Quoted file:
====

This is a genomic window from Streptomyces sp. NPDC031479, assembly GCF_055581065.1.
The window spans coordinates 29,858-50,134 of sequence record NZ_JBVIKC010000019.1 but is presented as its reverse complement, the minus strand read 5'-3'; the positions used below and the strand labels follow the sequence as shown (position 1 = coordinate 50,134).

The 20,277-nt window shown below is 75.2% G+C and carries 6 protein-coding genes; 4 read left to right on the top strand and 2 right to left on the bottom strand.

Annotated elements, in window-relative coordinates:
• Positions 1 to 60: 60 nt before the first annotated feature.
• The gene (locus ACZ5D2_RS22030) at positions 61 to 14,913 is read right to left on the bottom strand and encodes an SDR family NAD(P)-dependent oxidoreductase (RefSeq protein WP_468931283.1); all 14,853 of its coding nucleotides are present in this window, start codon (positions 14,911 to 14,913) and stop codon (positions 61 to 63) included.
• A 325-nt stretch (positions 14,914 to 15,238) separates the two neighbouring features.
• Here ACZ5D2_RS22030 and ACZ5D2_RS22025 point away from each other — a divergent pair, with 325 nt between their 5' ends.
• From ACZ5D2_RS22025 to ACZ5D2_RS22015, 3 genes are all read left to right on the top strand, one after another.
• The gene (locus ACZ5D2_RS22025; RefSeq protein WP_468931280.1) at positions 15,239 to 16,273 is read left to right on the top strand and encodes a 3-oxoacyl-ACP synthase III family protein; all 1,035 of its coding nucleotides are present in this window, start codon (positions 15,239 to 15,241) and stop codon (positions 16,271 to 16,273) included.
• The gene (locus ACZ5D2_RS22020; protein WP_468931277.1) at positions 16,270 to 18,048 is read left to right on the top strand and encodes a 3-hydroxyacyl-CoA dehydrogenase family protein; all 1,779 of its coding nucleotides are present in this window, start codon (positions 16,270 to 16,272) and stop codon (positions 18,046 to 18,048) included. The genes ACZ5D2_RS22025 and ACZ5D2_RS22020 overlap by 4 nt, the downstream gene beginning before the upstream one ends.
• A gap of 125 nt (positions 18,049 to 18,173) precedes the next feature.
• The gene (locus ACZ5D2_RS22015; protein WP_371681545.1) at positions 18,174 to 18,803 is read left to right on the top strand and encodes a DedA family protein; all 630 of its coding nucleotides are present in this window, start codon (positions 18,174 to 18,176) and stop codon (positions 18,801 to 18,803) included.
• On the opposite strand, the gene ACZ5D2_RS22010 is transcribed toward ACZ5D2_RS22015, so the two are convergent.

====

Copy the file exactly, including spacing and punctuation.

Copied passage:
This is a genomic window from Streptomyces sp. NPDC031479, assembly GCF_055581065.1.
The window spans coordinates 29,858-50,134 of sequence record NZ_JBVIKC010000019.1 but is presented as its reverse complement, the minus strand read 5'-3'; the positions used below and the strand labels follow the sequence as shown (position 1 = coordinate 50,134).

The 20,277-nt window shown below is 75.2% G+C and carries 6 protein-coding genes; 4 read left to right on the top strand and 2 right to left on the bottom strand.

Annotated elements, in window-relative coordinates:
• Positions 1 to 60: 60 nt before the first annotated feature.
• The gene (locus ACZ5D2_RS22030) at positions 61 to 14,913 is read right to left on the bottom strand and encodes an SDR family NAD(P)-dependent oxidoreductase (RefSeq protein WP_468931283.1); all 14,853 of its coding nucleotides are present in this window, start codon (positions 14,911 to 14,913) and stop codon (positions 61 to 63) included.
• A 325-nt stretch (positions 14,914 to 15,238) separates the two neighbouring features.
• Here ACZ5D2_RS22030 and ACZ5D2_RS22025 point away from each other — a divergent pair, with 325 nt between their 5' ends.
• From ACZ5D2_RS22025 to ACZ5D2_RS22015, 3 genes are all read left to right on the top strand, one after another.
• The gene (locus ACZ5D2_RS22025; RefSeq protein WP_468931280.1) at positions 15,239 to 16,273 is read left to right on the top strand and encodes a 3-oxoacyl-ACP synthase III family protein; all 1,035 of its coding nucleotides are present in this window, start codon (positions 15,239 to 15,241) and stop codon (positions 16,271 to 16,273) included.
• The gene (locus ACZ5D2_RS22020; protein WP_468931277.1) at positions 16,270 to 18,048 is read left to right on the top strand and encodes a 3-hydroxyacyl-CoA dehydrogenase family protein; all 1,779 of its coding nucleotides are present in this window, start codon (positions 16,270 to 16,272) and stop codon (positions 18,046 to 18,048) included. The genes ACZ5D2_RS22025 and ACZ5D2_RS22020 overlap by 4 nt, the downstream gene beginning before the upstream one ends.
• A gap of 125 nt (positions 18,049 to 18,173) precedes the next feature.
• The gene (locus ACZ5D2_RS22015; protein WP_371681545.1) at positions 18,174 to 18,803 is read left to right on the top strand and encodes a DedA family protein; all 630 of its coding nucleotides are present in this window, start codon (positions 18,174 to 18,176) and stop codon (positions 18,801 to 18,803) included.
• On the opposite strand, the gene ACZ5D2_RS22010 is transcribed toward ACZ5D2_RS22015, so the two are convergent.